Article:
IPv6 is a mighty protocoll which will bring a lot of cool features in the future. I cant wait till my coffee machine has his own IPv6 Adress and is hackable!
In the meantime till it is established and everyone is handling those hexadecimal addresses as naturally as our good old IPv4 addresses it brings a lot of potential security risks.
So to make the connection to IPv6 and Router Adverstisment:
the c’t magazine (famous IT magazine in germany) published an article in it’s edition 8/2011 which explains how to set up an IPv6 Tunnel in a few easy steps. So in the end you have a working IPv6 Tunnel with sixxs or freenet6 and a linux router which uses aiccu or gw6c and radvd to provide IPv6 connectivity to the home network.
One advancement of IPv6 is ease of use/setup. This can be a big headache to IT security in my opinion. Windows Vista,7,2008(R2) are all IPv6 capable. Out of the box they wait for Router Advertisement and configure them self for Public IPv6 addresses without even asking the User once.
So I tested what i feared and found out that when I set up an Ubuntu VM with gw6c and radvd I can publish the whole Subnet my PC is located in on the Internet with routable IPv6 addresses. A nightmare for an security administrator.
To explain the risk factor further you need to know that my company builds network enabled devices and thus also is forced to jump on the IPv6 train to handle it before the average customer wants it. So there is a lot of experimenting going on with it. I am also sure that a third of my company reads the c’t magazine and is now able to set up a IPv6 Router VM with Router Advertisement in about 15 minutes.
I’m glad that c’t magazine also gave instructions on how to configure ip6tables but as a lot of the people who are going to experiment with that stuff are probably not that much into networking they may just not see the point in it and dont bother with it.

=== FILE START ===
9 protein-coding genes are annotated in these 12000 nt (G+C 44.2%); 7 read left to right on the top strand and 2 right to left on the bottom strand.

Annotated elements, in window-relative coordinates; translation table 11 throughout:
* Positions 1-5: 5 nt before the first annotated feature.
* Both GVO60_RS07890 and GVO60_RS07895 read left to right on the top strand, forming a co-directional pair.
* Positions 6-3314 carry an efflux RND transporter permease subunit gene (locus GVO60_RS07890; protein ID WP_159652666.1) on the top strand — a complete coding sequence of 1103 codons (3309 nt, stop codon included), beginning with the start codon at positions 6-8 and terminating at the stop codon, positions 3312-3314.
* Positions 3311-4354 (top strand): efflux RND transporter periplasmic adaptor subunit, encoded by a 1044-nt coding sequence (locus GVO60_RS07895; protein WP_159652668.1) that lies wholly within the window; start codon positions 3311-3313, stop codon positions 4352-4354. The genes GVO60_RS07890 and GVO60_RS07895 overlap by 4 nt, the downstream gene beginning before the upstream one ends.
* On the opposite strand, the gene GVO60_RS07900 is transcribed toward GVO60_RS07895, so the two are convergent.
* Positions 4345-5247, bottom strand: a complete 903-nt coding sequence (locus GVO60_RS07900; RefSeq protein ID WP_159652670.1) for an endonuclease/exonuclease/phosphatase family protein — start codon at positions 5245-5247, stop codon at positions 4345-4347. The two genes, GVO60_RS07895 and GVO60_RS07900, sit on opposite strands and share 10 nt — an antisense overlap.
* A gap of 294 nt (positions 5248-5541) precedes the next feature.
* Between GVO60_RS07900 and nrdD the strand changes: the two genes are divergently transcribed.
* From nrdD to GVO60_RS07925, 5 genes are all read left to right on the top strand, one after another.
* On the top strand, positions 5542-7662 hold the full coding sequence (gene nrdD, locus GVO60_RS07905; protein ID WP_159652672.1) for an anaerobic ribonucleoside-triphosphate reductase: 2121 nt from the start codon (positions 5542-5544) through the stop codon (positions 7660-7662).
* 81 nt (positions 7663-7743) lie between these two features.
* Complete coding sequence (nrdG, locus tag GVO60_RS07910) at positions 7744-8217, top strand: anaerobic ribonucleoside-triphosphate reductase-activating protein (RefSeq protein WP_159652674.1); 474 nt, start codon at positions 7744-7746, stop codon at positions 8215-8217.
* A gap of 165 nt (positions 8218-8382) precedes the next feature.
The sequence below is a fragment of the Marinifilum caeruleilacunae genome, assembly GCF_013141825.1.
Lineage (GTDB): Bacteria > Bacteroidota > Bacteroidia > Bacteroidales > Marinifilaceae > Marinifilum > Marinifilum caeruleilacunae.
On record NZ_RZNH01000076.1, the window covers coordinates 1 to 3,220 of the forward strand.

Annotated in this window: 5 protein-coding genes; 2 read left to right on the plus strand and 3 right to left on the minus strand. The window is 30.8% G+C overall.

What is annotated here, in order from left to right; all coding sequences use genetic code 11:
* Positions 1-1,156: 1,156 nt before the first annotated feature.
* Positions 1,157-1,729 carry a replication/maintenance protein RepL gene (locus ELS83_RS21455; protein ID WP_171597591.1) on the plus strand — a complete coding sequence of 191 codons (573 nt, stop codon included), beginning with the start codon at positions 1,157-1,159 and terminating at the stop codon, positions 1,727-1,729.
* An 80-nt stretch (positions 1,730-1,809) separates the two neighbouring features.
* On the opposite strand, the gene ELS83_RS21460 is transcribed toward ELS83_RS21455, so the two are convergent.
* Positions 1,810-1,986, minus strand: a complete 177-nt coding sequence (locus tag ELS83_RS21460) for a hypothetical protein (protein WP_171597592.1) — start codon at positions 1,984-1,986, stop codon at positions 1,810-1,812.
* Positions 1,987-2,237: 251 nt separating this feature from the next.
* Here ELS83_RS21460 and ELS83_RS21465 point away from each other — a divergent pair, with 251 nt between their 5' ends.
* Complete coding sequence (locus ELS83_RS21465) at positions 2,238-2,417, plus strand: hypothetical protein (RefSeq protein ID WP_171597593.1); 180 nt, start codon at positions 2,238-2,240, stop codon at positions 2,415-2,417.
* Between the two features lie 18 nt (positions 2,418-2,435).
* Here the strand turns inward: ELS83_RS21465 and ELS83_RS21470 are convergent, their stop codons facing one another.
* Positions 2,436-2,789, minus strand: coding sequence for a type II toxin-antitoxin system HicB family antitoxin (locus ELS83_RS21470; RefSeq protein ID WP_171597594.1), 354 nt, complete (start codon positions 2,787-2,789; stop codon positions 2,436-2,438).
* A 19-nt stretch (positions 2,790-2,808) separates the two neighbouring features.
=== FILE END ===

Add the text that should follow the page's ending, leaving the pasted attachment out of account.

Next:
Also to become the man in the middle was never so easy. Its a feature!
For users it is usually done when it works:
So I figured this is not good for the security of our companys network and i decided to look for possible ways to block this behavior.
I talked to our network administrators and they already had a partly solution for it. We use Cisco Switches and Routers and Cisco is really good in pointing out security risks and provides excelent documentations:
This guide explains how to disable RA on the access level so users are not able to “hijack” other Windows machines anymore.
This is a huge security improvement in my opinion. But what to do if the R&D department actually needs to test this feature. Besides providing them with a fully closed off developemnt network an administrator is often forced to do ideal compromises and turn those features back on for the cash cow departmets.
So I also looked for a way to make Windows less eager to configure itself -> disable router advertisment.
Unfortunately in contrast to Cisco, Microsoft is pro IPv6 (even has solutions that require it e.g. Direct Access) so that they are not big into publishing informations in how to tame the IPv6 functionality of Windows: The user is happy when it works, let Symantec take care of making it secure…
Im not saying that there is definitely now instruction available on that anywhere but I was not able to find it in a reasonable time on technet via google.
After a little more search i found a page listing the needed netsh command:
On Windows 2008, Vista, 7, and later versions you can disable auto configuration from the command prompt.
First determine the network interface to disable it onnetsh interface ipv6 show interface
Then disable the router discoverynetsh interface ipv6 set interface 10 routerdiscovery=disabled
So what i did in the end was to advise the network administrators to enable raguard functionality on all switch ports and the windows domain administrators to disable routerdiscovery via group policy.
Maybe this helps someone out there who has the same concern.